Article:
Panasonic TH-58PZ700A

The Panasonic Viera TH-58PZ700A claims to be Australia's first 58-inch plasma TV, and boasts a high contrast ratio and better compatibility with Pana's camcorders.

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Ty Pendlebury is a journalism graduate of RMIT Melbourne, and has worked at CNET since 2006. He lives in New York City where he writes about streaming and home audio.
Expertise Ty has worked for radio, print, and online publications, and has been writing about home entertainment since 2004. He majored in Cinema Studies when studying at RMIT. He is an avid record collector and streaming music enthusiast. Credentials
  • Ty was nominated for Best New Journalist at the Australian IT Journalism awards, but he has only ever won one thing. As a youth, he was awarded a free session for the photography studio at a local supermarket.
Ty Pendlebury
2 min read

Last year, Blu-ray was the next big thing, and this year it's Full HD -- at least if you're listening to Panasonic. The company has released four new 1080p plasma panels from 42-inch to a massive 65 inches, with barely a word about content and what is now a hotly contested battle for the successor to DVD.


According to Panasonic, the Viera TH-58PZ700A is Australia's first 58-inch plasma TV, and slots in nicely between the range's 50-inch and the fortchcoming 65-inch behemoth. Features that the 58-inch has over the smaller models is a higher contrast ratio of 10,000:1 and the SD slot has AVCHD/MPEG2 compatibility for video playback.

The entire PZ700A range features a native 1080p resolution, HD tuner, and a massive 100,000 hour life. Three HDMI inputs come as standard, including a front-mounted port for connecting a compatible camera or console.

If you're used to the plasma panels of old with their dodgy gradations of colour then the Panasonic will come as a welcome surprise -- there are supposedly 4,096 gradations of colour, which means no more "banding". This brings the claimed total number of visible colours to a whopping 68.7 billion. Of course this is much higher than the number of colours you'll see through your average HD broadcast, but good to know the capability is there.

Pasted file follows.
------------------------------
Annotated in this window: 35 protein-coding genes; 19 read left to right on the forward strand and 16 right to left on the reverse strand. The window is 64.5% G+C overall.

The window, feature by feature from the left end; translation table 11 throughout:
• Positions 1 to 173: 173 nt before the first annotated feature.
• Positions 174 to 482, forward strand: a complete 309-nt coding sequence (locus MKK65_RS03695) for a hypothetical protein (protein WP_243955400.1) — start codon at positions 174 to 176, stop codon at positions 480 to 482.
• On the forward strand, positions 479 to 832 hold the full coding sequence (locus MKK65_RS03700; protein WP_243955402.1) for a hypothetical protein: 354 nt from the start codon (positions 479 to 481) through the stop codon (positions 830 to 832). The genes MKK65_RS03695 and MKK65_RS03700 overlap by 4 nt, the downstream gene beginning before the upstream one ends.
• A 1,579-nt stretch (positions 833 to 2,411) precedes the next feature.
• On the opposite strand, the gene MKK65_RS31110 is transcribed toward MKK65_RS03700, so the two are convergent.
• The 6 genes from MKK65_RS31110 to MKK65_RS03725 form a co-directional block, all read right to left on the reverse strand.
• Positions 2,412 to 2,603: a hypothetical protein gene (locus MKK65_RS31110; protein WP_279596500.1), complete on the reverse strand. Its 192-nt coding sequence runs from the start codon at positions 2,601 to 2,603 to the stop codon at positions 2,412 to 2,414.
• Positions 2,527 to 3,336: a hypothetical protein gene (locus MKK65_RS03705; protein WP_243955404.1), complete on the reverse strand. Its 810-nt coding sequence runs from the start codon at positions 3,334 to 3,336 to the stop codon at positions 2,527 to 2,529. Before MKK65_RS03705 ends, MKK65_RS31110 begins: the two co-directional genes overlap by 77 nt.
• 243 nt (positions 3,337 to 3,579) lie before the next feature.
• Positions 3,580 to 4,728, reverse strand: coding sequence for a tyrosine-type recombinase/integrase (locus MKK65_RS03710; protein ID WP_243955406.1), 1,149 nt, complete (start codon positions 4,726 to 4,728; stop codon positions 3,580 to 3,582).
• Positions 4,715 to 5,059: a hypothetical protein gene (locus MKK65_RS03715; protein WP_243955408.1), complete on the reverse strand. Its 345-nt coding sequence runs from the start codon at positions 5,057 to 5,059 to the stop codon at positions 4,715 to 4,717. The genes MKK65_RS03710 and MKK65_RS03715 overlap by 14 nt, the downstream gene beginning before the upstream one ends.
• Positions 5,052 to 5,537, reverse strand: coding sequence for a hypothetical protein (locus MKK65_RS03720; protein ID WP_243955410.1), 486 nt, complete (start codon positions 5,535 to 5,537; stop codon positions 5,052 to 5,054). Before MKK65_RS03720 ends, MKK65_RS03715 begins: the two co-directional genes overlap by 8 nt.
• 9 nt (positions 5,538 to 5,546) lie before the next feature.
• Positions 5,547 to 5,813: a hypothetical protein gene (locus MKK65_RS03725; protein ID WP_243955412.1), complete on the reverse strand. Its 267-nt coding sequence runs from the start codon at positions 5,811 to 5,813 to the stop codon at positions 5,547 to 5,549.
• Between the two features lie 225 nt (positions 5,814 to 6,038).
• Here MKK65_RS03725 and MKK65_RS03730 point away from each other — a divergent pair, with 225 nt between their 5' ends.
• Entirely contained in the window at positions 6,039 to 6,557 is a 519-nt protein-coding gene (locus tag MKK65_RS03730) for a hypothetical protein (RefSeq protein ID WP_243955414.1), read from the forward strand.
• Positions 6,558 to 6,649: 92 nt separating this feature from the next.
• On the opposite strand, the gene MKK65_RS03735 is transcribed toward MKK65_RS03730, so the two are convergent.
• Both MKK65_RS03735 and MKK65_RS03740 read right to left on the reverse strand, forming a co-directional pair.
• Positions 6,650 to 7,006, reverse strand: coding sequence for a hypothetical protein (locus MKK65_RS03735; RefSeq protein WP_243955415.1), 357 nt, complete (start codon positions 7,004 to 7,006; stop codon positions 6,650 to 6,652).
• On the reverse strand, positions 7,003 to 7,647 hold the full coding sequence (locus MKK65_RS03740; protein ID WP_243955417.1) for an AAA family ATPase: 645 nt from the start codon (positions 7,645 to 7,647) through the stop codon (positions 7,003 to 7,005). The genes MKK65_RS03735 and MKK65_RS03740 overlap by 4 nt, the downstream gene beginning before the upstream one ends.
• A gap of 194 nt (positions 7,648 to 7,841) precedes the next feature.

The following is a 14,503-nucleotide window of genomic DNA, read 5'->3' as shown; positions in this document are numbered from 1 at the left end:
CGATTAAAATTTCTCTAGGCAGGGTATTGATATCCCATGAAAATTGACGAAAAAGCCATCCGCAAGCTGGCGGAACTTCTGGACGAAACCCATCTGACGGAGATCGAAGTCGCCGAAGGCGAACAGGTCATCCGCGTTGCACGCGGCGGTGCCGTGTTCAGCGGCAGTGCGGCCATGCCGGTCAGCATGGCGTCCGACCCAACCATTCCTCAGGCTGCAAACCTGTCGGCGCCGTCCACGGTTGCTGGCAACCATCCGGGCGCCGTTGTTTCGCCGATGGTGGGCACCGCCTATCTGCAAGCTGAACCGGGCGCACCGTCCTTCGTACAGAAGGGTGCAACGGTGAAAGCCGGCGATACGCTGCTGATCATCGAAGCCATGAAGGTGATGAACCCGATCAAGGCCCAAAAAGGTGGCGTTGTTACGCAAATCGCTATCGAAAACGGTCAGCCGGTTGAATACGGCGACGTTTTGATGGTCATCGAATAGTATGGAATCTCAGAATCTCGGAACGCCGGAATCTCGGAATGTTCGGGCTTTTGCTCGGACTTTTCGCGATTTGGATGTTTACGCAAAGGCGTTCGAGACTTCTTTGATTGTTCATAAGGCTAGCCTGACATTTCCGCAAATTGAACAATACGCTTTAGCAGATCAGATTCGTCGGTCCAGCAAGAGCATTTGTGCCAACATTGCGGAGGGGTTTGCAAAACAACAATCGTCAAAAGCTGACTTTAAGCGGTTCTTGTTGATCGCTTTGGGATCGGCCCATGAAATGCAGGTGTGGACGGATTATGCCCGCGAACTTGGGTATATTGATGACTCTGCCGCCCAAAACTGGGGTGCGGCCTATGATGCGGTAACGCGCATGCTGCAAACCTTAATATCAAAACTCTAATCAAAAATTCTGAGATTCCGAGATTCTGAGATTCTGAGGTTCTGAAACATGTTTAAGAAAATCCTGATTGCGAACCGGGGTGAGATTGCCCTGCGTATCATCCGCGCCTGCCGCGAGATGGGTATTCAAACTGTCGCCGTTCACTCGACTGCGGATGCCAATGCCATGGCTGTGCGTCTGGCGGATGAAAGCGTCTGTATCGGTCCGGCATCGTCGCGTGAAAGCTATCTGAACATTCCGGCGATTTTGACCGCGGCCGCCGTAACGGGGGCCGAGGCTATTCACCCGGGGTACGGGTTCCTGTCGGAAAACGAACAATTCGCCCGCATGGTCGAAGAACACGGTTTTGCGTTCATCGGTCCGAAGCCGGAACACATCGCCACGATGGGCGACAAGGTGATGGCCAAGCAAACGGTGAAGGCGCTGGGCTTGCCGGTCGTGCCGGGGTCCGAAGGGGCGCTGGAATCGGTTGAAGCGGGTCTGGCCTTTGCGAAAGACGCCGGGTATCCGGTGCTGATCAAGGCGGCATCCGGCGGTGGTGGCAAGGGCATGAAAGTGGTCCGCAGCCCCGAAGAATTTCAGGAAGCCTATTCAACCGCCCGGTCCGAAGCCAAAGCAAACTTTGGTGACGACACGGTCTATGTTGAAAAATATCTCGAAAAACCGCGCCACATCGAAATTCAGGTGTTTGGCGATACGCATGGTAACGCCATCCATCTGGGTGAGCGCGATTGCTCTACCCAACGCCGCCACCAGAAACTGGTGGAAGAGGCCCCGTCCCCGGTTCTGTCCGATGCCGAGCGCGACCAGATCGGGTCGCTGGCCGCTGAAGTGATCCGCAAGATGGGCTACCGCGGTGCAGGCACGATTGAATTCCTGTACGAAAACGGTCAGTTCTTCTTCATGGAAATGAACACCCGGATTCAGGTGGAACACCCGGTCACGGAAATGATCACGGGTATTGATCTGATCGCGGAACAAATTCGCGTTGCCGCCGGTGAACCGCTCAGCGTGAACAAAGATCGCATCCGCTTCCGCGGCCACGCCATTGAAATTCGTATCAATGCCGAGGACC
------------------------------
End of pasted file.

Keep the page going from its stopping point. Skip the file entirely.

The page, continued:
The only real downside to the new TVs is actually one of its advertised strengths: Viera Link. The HDMI standard allows for two-way communication between components such as a TV and a DVD player. This means you can press a single button and turn off all compatible components -- like the new Panasonic camcorder -- or play a DVD without switching remotes or inputs, for example. But, like most iterations from other manufacturers we've seen, this only works with Panasonic products. Maybe one day your different branded HDMI components will play nice with each other, but not currently.


Plasma suffered for a long time at the hands of LCD, due in part to the large number of SD-only panels in the market, but with Panasonic's new range the balance looks to be firmly redressed. Barring any defects we could only find with in-depth testing (and you know we'll do plenty of that once they're available) the new PZ700A series, and in particular the 42-inch models, look to be benchmark products.